Timers are very helpful for presenters. A timer can be useful not only for rehearsing a presentation but also during the presentation session. There are some presentations that need to adhere strictly to the time and often the time limit is somewhere around 15-20 minutes. Having a stopwatch or timer can be crucial on these occasions. Timers can help to fit your presentation within the delivery time and help manage your Slides effectively to present your ideas within the designated time.
Here are a few recommended widgets and tips that you can use to set timer for 15 minutes presentation or according to some other desired time range. For the purpose of this post we have used PowerPoint 2013 for demonstrating the use of powerpoint timers.
Related: Countdown powerpoint Template With 10 Minutes Timer
1. Use the Google Timer Widget
There are plenty of online timer tools, but if you run this simple search, ‘set timer for 15 minutes’ on Google, you’ll notice there is a timer widget ready to be used. You can set the timer to any specific duration and then click ‘Start’ to start running the countdown. Here is a real example we configured to demonstrate the timer set for 15 minutes.
There are some points worth mentioning here regarding the Google Timer Widget:
2. Use a powerpoint Timer Add-in
There are a couple of add-ins available for Microsoft powerpoint that can embed a timer on the screen during the presentation Slideshow. We have already reviewed one of them in the past, the TM Timer. Using TM Timer you can add a countdown to the Slideshow. This add-in is quite easy to use and is more than just a countdown timer. You can configure the timer to display:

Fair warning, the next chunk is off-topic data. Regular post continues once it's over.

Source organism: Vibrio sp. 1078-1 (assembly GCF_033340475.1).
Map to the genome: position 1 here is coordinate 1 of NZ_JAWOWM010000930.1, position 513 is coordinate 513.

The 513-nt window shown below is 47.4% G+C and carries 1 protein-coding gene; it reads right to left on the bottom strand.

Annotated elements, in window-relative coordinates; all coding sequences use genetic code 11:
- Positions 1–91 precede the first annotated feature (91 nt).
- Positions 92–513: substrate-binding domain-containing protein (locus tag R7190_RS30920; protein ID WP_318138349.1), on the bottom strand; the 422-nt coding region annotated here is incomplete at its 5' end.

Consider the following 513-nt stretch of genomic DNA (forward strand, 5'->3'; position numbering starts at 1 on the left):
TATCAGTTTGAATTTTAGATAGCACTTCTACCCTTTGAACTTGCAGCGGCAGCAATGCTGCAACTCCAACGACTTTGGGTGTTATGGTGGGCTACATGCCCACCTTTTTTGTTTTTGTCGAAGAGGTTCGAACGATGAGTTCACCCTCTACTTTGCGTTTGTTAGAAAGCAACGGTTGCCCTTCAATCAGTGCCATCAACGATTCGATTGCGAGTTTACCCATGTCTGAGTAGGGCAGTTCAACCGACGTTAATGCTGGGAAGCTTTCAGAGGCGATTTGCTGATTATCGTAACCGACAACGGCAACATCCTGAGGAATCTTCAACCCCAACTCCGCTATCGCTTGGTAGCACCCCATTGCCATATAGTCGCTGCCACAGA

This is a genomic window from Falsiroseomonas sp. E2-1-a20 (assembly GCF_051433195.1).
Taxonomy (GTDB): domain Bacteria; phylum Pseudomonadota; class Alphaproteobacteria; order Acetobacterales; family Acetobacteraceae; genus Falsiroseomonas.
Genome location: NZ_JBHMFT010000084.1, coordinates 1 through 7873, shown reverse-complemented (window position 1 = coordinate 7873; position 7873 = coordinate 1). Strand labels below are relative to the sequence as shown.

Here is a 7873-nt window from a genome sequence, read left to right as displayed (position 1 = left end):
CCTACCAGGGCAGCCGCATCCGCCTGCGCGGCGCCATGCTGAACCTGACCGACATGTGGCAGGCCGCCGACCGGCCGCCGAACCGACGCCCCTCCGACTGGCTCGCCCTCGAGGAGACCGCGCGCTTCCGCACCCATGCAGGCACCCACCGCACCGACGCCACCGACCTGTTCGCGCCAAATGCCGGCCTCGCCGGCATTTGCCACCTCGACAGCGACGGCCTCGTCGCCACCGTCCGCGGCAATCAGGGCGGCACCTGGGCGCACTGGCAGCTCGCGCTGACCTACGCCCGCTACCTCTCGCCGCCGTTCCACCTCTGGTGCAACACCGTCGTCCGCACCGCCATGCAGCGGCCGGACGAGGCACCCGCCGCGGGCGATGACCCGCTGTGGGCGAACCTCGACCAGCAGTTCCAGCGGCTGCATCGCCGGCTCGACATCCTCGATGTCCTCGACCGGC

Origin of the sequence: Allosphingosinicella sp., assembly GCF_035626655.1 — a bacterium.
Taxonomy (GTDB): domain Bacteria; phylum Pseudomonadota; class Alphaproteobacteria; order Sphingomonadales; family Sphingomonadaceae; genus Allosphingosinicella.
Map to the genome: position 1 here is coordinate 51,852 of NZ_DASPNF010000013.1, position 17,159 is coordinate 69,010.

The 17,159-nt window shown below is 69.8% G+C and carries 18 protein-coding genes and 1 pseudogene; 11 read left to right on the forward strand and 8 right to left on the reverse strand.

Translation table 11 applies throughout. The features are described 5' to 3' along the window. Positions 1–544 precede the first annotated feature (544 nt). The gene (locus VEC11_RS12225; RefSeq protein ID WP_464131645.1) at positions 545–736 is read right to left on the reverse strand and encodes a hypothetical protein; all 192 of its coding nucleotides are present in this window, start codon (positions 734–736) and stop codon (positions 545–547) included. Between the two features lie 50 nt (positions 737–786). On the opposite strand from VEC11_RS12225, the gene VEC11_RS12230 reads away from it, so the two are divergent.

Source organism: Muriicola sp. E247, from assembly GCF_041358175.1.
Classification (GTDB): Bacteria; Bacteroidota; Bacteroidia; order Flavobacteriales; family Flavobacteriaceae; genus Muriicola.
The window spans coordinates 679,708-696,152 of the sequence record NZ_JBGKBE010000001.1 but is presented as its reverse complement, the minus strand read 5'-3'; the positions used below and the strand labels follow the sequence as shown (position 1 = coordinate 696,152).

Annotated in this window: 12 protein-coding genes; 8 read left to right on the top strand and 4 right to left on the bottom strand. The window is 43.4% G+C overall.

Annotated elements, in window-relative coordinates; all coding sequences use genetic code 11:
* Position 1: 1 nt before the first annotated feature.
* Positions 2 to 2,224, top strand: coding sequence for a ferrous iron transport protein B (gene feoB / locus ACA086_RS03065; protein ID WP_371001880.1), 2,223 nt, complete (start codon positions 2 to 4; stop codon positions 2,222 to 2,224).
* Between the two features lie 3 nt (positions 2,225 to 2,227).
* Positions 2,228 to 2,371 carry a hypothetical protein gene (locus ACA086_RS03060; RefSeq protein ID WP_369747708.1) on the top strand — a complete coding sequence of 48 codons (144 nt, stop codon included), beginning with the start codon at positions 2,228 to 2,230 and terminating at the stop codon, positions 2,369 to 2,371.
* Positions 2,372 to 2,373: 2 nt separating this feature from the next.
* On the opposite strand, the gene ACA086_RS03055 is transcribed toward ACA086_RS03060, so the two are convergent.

You can select the type of timer you intend to add via the TM tab once the add-in is installed. You will be asked to select the timer formatting, which can be done using powerpoint Drawing Tools.
Note: If you are using powerpoint 2013, TM Timer tab might not show up by default. To reveal the tab go to File -> Options -> Add-Ins. now, select powerpoint Add-Ins from the Manage drop down menu and click Go. Once done, click Add New and select TM Timer PPAM. By default you can find the PPAM file via: “C:/Users/Username/AppData/Roaming/Microsoft/AddIns”.
3. Create a Timer for Each Slide in powerpoint
To ensure that you can keep an eye on the time without looking at your watch every now and then and to perfectly time Slides, you can create a countdown timer for each slide. While you can always switch a slide automatically in powerpoint and also use add-ins like powerpoint Timeline Control to time Slides; sometimes you might need to spend more time on a slide than you might have planned. In such a case if your slide randomly changes, it can be quite embarrassing for you. Therefore, setting a timer to alert yourself might be a better idea. Here is how you can do this.
Step 1: Add a shape for your timer. In the first step, select a shape to create your timer. You can pick shapes by going to Insert -> Shapes. To demonstrate this process we will use the Oval shape in powerpoint.
Step 2: Stylize the Shape. Place the shape at a convenient location on the slide. Somewhere it might seem unobtrusive. Once done, select the shape and use formatting options to stylize it. You can pick various colors for your shape, as well as turn it into a 3D shape.
Step 3: Add Wheel Animation. This is perhaps the best animation for a circular timer. Since, the animation will alert you about the remaining time, as the circle is completed.